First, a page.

Judge backs Hodges in suit over delayed Mpls. budget

Mayor Betsy Hodges
Minneapolis Mayor Betsy Hodges
Maria Alejandra Cardona | MPR News file

Updated: 6:00 p.m. | Posted: 5:34 p.m.

Minneapolis Mayor Betsy Hodges Thursday won a key court battle over the definition of a budget.

A city official had sued Hodges over the delayed release of next year's tax and spending plan. Carol Becker, one of two elected members of the Minneapolis Board of Estimate and Taxation, argued that Hodges' decision to release the budget Sept. 12 didn't give the public enough time to examine the inch-thick document before a hearing the next day.

Hodges had provided an outline of her plan, which included a proposed 5.5 percent property tax increase. But she said two major public safety incidents had delayed preparation of the full budget; she also wanted new police chief Medaria Arradondo to weigh in on the department's budget.

Carol Becker, a member of the Board of Estimate and Taxation
Carol Becker
Matt Sepic | MPR News file

Becker argued the mayor still missed the city charter's deadline of Aug. 15 because the outline didn't contain crucial spending details.

Last week, Hennepin County Judge Mary Vasaly ordered Hodges to deliver a budget proposal within a week, or explain why she could not.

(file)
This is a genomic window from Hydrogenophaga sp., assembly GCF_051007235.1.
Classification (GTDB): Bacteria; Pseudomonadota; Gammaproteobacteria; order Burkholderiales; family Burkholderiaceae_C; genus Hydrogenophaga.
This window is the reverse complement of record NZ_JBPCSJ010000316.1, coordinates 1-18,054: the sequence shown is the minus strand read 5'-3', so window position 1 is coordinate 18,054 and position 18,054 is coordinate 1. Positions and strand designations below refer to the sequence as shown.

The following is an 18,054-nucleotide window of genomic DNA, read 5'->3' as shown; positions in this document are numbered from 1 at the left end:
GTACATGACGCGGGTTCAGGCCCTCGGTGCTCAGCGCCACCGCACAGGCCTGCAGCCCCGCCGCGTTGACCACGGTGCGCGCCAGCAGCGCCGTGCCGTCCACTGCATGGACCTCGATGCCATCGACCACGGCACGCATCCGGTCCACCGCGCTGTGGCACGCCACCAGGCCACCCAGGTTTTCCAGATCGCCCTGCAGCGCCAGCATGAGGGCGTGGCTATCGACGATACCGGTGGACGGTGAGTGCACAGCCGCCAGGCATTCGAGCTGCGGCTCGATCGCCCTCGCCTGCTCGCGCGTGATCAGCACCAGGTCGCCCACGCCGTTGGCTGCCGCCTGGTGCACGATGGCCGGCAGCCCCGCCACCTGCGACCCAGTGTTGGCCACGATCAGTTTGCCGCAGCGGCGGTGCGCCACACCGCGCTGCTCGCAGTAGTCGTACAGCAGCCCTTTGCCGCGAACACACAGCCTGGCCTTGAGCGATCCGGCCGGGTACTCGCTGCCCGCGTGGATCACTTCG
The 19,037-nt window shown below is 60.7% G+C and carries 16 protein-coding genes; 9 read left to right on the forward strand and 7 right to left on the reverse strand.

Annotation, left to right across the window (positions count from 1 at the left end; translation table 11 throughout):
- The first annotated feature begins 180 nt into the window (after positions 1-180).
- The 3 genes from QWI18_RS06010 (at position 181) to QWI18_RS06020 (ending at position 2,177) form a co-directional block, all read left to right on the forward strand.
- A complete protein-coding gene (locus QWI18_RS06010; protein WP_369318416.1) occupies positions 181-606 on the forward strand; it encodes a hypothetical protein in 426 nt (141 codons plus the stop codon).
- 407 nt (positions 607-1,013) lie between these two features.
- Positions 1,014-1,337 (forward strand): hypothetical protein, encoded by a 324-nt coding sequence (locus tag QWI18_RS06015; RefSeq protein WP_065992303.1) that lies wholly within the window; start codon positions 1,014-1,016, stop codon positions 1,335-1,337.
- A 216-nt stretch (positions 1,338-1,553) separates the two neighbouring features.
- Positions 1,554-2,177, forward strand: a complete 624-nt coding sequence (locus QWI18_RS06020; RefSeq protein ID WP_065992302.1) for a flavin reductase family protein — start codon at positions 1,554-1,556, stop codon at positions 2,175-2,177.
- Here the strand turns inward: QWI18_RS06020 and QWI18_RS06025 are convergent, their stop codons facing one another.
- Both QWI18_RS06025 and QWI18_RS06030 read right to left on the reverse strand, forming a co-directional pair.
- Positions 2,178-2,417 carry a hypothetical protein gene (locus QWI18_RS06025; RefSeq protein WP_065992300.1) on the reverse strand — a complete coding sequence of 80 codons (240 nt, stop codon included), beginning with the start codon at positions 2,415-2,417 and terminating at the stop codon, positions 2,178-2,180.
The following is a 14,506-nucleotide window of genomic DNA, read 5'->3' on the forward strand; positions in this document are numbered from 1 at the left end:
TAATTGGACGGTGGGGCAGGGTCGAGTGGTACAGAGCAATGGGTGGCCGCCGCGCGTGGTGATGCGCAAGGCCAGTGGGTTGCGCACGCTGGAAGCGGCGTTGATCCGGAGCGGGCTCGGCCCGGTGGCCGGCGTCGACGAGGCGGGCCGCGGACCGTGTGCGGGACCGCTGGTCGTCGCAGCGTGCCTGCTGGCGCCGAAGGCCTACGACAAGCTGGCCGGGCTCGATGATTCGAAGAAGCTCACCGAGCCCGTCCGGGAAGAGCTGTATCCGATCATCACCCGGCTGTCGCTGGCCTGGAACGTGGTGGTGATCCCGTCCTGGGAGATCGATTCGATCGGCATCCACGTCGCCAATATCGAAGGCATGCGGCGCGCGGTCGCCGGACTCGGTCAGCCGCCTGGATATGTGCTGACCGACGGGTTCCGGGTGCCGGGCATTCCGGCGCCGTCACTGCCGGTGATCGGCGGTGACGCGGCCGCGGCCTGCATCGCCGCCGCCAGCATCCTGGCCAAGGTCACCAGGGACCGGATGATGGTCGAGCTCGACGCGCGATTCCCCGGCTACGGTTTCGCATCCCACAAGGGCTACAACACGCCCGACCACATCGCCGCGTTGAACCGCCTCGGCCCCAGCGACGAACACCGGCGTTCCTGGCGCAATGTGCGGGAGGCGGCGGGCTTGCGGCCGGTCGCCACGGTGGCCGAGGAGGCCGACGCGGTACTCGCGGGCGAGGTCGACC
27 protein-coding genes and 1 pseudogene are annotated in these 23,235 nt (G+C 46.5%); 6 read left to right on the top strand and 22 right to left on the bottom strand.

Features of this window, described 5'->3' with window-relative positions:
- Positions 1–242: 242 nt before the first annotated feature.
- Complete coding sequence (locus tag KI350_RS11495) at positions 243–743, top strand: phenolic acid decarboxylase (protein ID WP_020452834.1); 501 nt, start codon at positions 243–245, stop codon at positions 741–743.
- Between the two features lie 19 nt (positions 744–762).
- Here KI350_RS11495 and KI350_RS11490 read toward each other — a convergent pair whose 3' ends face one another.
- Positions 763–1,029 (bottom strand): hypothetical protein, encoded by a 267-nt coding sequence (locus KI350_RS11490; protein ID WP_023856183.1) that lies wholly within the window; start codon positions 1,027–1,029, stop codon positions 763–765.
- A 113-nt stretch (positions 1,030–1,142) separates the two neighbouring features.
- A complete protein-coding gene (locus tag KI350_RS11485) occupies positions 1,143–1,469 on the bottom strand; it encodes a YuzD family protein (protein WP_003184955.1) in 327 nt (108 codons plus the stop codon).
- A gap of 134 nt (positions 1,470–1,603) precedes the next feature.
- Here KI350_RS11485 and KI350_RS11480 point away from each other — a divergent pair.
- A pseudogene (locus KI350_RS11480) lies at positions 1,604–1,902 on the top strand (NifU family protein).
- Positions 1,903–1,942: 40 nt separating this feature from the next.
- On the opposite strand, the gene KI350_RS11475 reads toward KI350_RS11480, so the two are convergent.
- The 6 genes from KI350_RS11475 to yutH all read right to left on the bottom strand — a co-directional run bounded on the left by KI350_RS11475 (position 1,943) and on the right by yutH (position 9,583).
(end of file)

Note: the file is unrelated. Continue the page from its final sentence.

On Thursday, however, Vasaly concluded that the "mayor satisfied her official duty to provide a recommended 'budget' by Aug. 15" and that the budget outline's lack of detail didn't mean that the mayor had violated her duties, adding "in this case, there was not a complete failure to perform."

Vasaly, however, chided Hodges, saying the court agreed with Becker "that a recommended budget that does more than meet the bare minimum requirements of the charter would be a much more useful document ... providing the minimum information required on Aug. 15 and then later supplementing it is not a process that allows city officials and the public a full opportunity" to add their voices or raise concerns.

In a statement, Hodges called the lawsuit "frivolous." The mayor added that delivering her budget address on Sept. 12 allows "the City Council and the residents of Minneapolis three full months to comment on and give their full consideration to my budget proposal."